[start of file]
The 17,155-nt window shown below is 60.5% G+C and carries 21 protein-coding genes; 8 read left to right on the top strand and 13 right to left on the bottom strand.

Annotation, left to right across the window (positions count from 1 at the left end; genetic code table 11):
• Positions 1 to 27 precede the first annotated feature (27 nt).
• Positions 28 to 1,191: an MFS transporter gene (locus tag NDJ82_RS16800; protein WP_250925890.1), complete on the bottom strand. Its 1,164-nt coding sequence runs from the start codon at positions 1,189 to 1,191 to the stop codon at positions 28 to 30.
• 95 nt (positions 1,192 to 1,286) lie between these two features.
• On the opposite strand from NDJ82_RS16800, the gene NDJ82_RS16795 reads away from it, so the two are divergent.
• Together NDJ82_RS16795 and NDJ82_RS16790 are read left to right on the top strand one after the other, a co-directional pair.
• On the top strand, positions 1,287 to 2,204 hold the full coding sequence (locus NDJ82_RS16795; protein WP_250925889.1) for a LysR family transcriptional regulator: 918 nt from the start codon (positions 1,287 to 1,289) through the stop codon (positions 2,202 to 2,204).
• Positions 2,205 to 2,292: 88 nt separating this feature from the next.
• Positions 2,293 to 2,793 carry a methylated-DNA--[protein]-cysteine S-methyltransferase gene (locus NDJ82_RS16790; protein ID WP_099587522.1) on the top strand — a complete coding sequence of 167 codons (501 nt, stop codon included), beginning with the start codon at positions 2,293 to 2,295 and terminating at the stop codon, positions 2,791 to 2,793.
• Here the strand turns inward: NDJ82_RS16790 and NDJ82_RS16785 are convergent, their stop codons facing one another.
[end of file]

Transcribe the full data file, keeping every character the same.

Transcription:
The 17,155-nt window shown below is 60.5% G+C and carries 21 protein-coding genes; 8 read left to right on the top strand and 13 right to left on the bottom strand.

Annotation, left to right across the window (positions count from 1 at the left end; genetic code table 11):
• Positions 1 to 27 precede the first annotated feature (27 nt).
• Positions 28 to 1,191: an MFS transporter gene (locus tag NDJ82_RS16800; protein WP_250925890.1), complete on the bottom strand. Its 1,164-nt coding sequence runs from the start codon at positions 1,189 to 1,191 to the stop codon at positions 28 to 30.
• 95 nt (positions 1,192 to 1,286) lie between these two features.
• On the opposite strand from NDJ82_RS16800, the gene NDJ82_RS16795 reads away from it, so the two are divergent.
• Together NDJ82_RS16795 and NDJ82_RS16790 are read left to right on the top strand one after the other, a co-directional pair.
• On the top strand, positions 1,287 to 2,204 hold the full coding sequence (locus NDJ82_RS16795; protein WP_250925889.1) for a LysR family transcriptional regulator: 918 nt from the start codon (positions 1,287 to 1,289) through the stop codon (positions 2,202 to 2,204).
• Positions 2,205 to 2,292: 88 nt separating this feature from the next.
• Positions 2,293 to 2,793 carry a methylated-DNA--[protein]-cysteine S-methyltransferase gene (locus NDJ82_RS16790; protein ID WP_099587522.1) on the top strand — a complete coding sequence of 167 codons (501 nt, stop codon included), beginning with the start codon at positions 2,293 to 2,295 and terminating at the stop codon, positions 2,791 to 2,793.
• Here the strand turns inward: NDJ82_RS16790 and NDJ82_RS16785 are convergent, their stop codons facing one another.